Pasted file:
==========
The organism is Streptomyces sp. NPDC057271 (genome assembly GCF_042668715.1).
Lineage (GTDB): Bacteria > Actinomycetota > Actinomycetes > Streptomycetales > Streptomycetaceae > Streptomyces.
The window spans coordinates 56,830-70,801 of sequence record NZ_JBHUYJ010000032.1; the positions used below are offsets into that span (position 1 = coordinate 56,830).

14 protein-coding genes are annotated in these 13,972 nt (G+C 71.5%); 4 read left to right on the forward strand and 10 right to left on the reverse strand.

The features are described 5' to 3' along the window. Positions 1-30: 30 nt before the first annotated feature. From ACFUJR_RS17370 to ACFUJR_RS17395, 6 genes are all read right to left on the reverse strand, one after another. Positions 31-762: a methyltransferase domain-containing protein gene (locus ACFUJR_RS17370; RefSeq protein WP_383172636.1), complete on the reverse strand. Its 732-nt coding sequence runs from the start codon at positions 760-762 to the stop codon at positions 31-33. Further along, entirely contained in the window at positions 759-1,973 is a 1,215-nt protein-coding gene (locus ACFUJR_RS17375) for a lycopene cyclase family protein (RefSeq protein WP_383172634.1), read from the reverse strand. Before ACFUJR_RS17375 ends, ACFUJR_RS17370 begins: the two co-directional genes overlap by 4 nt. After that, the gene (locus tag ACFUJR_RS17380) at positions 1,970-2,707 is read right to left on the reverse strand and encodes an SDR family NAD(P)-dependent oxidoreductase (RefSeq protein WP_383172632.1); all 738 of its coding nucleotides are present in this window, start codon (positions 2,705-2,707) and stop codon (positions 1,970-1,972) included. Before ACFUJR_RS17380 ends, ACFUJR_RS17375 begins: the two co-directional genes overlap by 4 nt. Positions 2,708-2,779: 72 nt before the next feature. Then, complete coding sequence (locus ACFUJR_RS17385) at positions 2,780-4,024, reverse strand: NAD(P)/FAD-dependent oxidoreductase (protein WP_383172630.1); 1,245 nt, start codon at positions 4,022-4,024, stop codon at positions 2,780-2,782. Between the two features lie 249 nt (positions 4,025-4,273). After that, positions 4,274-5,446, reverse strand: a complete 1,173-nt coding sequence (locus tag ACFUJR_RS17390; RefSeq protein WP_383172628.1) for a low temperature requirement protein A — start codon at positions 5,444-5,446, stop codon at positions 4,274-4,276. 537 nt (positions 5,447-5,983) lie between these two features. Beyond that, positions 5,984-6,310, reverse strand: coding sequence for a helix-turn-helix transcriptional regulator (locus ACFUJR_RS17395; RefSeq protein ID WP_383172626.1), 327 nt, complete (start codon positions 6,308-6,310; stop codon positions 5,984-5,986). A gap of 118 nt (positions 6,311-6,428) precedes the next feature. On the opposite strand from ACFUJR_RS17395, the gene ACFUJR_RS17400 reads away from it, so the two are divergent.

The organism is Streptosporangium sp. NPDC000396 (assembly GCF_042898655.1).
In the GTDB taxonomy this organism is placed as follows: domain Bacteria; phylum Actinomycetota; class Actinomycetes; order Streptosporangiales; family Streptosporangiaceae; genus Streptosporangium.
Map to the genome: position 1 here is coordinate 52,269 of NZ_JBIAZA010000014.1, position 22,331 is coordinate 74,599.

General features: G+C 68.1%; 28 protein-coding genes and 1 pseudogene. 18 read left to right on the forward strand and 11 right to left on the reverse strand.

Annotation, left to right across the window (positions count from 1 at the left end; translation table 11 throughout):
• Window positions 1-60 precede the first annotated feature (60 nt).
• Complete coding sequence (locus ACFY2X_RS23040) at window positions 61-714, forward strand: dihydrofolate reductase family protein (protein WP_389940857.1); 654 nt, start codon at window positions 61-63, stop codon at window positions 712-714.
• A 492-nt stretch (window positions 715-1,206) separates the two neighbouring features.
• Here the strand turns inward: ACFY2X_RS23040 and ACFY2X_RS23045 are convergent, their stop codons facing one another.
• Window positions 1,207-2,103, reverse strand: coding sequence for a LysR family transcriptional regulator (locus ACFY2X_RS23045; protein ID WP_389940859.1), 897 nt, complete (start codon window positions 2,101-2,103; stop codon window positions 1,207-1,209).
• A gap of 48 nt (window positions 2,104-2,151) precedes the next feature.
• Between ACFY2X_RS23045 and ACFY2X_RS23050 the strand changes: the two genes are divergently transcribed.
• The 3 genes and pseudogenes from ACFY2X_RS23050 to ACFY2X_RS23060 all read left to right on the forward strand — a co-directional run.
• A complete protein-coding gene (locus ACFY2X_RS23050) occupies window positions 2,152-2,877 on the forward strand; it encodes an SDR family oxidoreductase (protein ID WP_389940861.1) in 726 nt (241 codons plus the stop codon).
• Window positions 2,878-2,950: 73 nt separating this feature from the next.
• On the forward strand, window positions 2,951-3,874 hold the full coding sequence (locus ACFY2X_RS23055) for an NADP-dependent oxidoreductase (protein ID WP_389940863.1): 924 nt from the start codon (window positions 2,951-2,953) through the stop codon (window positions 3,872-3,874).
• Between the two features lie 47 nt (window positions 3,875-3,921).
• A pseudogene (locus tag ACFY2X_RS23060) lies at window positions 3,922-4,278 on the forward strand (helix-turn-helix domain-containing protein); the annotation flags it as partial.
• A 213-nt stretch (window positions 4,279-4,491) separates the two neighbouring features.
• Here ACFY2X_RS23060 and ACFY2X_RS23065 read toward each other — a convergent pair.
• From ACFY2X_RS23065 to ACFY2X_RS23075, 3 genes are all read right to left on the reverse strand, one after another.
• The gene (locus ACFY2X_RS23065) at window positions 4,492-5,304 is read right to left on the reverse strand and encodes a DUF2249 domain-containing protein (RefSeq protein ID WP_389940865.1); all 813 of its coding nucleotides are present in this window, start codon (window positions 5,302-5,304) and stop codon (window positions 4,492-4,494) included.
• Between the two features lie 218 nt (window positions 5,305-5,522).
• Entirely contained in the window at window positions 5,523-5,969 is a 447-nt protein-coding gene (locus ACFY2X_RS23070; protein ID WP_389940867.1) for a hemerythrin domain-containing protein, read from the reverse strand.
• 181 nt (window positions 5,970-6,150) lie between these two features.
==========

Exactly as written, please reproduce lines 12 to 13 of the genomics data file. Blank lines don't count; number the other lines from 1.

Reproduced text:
• Complete coding sequence (locus ACFY2X_RS23040) at window positions 61-714, forward strand: dihydrofolate reductase family protein (protein WP_389940857.1); 654 nt, start codon at window positions 61-63, stop codon at window positions 712-714.
• A 492-nt stretch (window positions 715-1,206) separates the two neighbouring features.